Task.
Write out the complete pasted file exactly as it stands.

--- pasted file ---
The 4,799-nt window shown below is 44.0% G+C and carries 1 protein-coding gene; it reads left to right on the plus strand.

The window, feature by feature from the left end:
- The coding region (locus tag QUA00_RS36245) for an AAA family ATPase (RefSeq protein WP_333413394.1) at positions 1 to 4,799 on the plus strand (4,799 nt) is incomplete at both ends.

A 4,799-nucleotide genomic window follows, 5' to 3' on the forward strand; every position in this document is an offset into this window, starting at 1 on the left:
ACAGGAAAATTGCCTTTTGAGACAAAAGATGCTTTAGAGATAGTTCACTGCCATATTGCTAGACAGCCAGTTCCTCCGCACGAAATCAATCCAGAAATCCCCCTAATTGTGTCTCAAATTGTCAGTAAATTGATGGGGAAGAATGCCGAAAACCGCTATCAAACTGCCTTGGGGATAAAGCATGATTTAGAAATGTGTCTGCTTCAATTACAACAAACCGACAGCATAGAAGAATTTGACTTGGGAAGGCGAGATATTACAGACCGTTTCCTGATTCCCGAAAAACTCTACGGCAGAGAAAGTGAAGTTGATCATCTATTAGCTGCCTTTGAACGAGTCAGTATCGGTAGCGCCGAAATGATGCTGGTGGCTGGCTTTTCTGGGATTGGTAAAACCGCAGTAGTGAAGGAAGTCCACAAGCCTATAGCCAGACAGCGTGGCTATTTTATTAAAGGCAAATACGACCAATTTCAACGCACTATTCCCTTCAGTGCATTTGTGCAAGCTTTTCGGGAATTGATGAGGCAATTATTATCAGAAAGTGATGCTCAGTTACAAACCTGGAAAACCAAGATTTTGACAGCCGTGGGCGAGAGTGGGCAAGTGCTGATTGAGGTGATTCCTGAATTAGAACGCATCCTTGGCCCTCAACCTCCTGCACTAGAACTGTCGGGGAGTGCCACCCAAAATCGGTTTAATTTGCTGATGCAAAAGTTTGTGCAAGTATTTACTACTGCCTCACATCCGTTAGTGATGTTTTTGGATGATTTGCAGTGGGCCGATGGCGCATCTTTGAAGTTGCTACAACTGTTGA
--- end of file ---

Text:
The 4,799-nt window shown below is 44.0% G+C and carries 1 protein-coding gene; it reads left to right on the plus strand.

The window, feature by feature from the left end:
- The coding region (locus tag QUA00_RS36245) for an AAA family ATPase (RefSeq protein WP_333413394.1) at positions 1 to 4,799 on the plus strand (4,799 nt) is incomplete at both ends.

A 4,799-nucleotide genomic window follows, 5' to 3' on the forward strand; every position in this document is an offset into this window, starting at 1 on the left:
ACAGGAAAATTGCCTTTTGAGACAAAAGATGCTTTAGAGATAGTTCACTGCCATATTGCTAGACAGCCAGTTCCTCCGCACGAAATCAATCCAGAAATCCCCCTAATTGTGTCTCAAATTGTCAGTAAATTGATGGGGAAGAATGCCGAAAACCGCTATCAAACTGCCTTGGGGATAAAGCATGATTTAGAAATGTGTCTGCTTCAATTACAACAAACCGACAGCATAGAAGAATTTGACTTGGGAAGGCGAGATATTACAGACCGTTTCCTGATTCCCGAAAAACTCTACGGCAGAGAAAGTGAAGTTGATCATCTATTAGCTGCCTTTGAACGAGTCAGTATCGGTAGCGCCGAAATGATGCTGGTGGCTGGCTTTTCTGGGATTGGTAAAACCGCAGTAGTGAAGGAAGTCCACAAGCCTATAGCCAGACAGCGTGGCTATTTTATTAAAGGCAAATACGACCAATTTCAACGCACTATTCCCTTCAGTGCATTTGTGCAAGCTTTTCGGGAATTGATGAGGCAATTATTATCAGAAAGTGATGCTCAGTTACAAACCTGGAAAACCAAGATTTTGACAGCCGTGGGCGAGAGTGGGCAAGTGCTGATTGAGGTGATTCCTGAATTAGAACGCATCCTTGGCCCTCAACCTCCTGCACTAGAACTGTCGGGGAGTGCCACCCAAAATCGGTTTAATTTGCTGATGCAAAAGTTTGTGCAAGTATTTACTACTGCCTCACATCCGTTAGTGATGTTTTTGGATGATTTGCAGTGGGCCGATGGCGCATCTTTGAAGTTGCTACAACTGTTGA